PEZA fears some companies might leave because of global recession
MANILA, Philippines — The Philippine Economic Zone Authority (PEZA) fears the global recession might prompt companies to cut down on costs, forcing them to pull out of the Philippines and focus operations on more investor-friendly countries instead.
PEZA Director General Charito Plaza said in a press briefing on Tuesday that it is doing what it could to keep its current locators, but she could not shake off the fear that they might leave at some point.
For now, no locator has left yet. However, she said the agency, which provides tax breaks to exporters such as income tax holidays, cannot stop them from leaving in case they decide to do so.
“What I’m afraid here is that with the world in recession, there might be export companies who will consolidate their resources, so they have to stop or close their other branches in the world and concentrate their resources in countries which are investor-friendly [and] where the cost of doing business is low,” she said.
“In this COVID pandemic, in a world in recession, it’s difficult to look for new investors. We must create an impression that investing in the Philippines will cost them less,” she said.
An exodus of companies to save on costs can be an opportunity for other countries, as made evident by other nations in Southeast Asia that are aggressively inviting foreign investors with longer tax breaks and bigger tax cuts.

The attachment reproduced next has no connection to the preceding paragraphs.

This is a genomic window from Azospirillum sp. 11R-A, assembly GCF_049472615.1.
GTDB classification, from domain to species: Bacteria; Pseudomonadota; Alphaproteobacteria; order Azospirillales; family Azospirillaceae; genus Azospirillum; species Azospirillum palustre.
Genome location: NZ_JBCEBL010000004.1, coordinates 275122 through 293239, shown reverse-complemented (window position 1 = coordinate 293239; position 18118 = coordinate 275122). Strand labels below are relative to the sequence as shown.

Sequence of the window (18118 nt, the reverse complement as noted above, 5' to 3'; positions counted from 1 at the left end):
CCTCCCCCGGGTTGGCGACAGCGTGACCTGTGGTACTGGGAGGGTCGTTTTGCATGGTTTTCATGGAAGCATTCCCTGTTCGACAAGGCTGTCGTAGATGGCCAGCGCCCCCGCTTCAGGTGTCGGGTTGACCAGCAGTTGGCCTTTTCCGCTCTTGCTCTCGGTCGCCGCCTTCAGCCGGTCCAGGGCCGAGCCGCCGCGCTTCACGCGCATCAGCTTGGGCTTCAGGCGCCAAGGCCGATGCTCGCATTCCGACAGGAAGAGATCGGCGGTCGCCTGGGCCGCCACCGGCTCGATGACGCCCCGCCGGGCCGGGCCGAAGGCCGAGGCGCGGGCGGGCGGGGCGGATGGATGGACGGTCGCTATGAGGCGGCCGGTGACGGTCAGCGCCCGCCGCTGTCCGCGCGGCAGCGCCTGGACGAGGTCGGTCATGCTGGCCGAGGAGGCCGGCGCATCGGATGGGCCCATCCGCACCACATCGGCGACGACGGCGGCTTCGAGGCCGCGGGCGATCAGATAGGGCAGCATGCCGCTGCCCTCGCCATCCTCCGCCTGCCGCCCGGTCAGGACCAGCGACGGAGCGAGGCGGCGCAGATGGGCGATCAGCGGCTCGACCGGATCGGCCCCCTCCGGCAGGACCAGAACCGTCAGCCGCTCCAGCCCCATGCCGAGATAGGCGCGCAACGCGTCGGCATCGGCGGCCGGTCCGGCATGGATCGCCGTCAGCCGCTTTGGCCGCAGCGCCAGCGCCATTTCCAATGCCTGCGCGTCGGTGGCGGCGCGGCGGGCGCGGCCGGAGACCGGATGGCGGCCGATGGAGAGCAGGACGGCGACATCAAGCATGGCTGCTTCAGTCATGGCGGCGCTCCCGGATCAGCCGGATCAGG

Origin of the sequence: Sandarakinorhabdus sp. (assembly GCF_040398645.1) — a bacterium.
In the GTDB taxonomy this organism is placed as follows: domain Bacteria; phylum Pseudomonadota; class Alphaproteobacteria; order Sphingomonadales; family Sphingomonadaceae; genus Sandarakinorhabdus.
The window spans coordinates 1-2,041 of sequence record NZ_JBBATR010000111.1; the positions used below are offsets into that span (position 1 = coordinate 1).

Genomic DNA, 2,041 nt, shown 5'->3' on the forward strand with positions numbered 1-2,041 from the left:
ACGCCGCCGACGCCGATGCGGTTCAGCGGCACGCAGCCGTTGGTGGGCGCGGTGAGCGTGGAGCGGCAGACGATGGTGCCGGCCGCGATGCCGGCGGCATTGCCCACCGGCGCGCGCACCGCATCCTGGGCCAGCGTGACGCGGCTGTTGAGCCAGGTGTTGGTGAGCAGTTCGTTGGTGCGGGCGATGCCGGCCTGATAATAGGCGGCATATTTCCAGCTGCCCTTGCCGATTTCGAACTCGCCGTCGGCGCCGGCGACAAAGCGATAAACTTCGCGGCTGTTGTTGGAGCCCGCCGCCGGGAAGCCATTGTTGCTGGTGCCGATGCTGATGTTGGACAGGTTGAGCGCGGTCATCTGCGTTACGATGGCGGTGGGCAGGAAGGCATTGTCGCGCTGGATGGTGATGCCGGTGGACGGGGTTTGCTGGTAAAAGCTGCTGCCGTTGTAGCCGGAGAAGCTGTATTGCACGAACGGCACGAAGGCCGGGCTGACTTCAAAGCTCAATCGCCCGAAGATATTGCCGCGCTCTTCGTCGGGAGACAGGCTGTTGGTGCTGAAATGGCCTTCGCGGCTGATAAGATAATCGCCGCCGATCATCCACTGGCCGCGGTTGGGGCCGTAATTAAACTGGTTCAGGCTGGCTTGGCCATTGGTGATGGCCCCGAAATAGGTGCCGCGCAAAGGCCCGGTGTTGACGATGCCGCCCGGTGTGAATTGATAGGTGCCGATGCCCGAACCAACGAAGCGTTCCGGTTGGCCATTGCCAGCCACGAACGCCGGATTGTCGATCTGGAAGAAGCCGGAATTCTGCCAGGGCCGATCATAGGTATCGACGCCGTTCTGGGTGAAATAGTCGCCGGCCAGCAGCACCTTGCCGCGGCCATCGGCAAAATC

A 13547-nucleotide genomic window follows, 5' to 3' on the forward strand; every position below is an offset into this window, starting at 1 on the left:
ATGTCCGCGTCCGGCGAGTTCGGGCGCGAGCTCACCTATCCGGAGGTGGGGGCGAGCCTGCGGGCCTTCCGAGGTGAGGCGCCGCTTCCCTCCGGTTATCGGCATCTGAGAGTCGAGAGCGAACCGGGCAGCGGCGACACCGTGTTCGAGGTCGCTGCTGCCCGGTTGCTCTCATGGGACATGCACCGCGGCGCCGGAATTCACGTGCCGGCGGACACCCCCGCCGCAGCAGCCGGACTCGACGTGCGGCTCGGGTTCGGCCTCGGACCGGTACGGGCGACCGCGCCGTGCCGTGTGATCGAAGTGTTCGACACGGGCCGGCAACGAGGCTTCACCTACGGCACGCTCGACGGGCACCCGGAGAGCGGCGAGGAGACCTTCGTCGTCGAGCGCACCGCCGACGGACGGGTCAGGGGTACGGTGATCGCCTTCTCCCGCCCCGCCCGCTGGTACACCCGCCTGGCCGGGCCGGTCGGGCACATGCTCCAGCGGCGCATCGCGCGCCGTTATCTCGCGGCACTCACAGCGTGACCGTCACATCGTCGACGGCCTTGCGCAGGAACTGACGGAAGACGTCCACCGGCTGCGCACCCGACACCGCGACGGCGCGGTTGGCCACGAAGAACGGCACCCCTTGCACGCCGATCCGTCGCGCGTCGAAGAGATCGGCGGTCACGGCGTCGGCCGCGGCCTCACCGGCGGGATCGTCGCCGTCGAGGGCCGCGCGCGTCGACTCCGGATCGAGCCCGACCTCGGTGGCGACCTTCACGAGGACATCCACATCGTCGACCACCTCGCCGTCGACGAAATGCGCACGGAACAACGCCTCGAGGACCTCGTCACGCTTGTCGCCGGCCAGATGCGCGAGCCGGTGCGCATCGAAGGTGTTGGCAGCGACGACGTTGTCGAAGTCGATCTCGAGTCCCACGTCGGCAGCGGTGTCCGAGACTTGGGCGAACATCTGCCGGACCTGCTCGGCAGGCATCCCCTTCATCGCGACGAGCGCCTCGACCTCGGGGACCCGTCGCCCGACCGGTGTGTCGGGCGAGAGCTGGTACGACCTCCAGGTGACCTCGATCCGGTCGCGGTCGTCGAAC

For example, Indonesia plans to cut its corporate income tax to 22 percent this year from the current 25 percent, according to a report from Nikkei Asian Review.
The Duterte administration, on the other hand, wanted to lower its CIT from 30 percent to 25 percent this July, but the bill that would have made this happen failed to pass in Congress back in June.
The bill is called Create, or the Corporate Recovery and Tax Incentives for Enterprises Act. It will also rationalize tax breaks, a battle which Peza has fought against for a few years now since it might drive up costs for current exporters.
“[We must create an impression that] investing in the Philippines will protect and respect their investments because the laws and the policies are stable. It will not be changed every time we change administration,” she said.
From January to May, PEZA only registered P29.54 billion in investment pledges, nearly 32 percent lower than the pledges registered in the same period last year.
Plaza said the PEZA Board was not able to meet last June because the building it shared with the Department of Energy in the Bonifacio Global City had to temporarily close because some DOE staff tested positive for the virus that causes COVID-19.
She said the board will meet again this Friday to approve 27 pending projects. As of press time, these only reflect a total of P2 billion worth of new investments since the end of May, suffering another huge drop. She clarified that more projects might register before their meeting.
PEZA has already allowed companies some relief from the impact of the virus and the lockdown, from deducting COVID-19 related expenses against their taxable income to allowing locators such as call centers to work from home.
The agency will also launch a program next week called the Dollar Program, or the Development Outreach for Labor, Livelihood and Advancement of Resources. This includes a job fair that so far has more than 40,000 job openings, excluding the job opportunities once the pending projects start operation.
Further information, such as a list of these job vacancies and their office locations, were not yet available as of press time.
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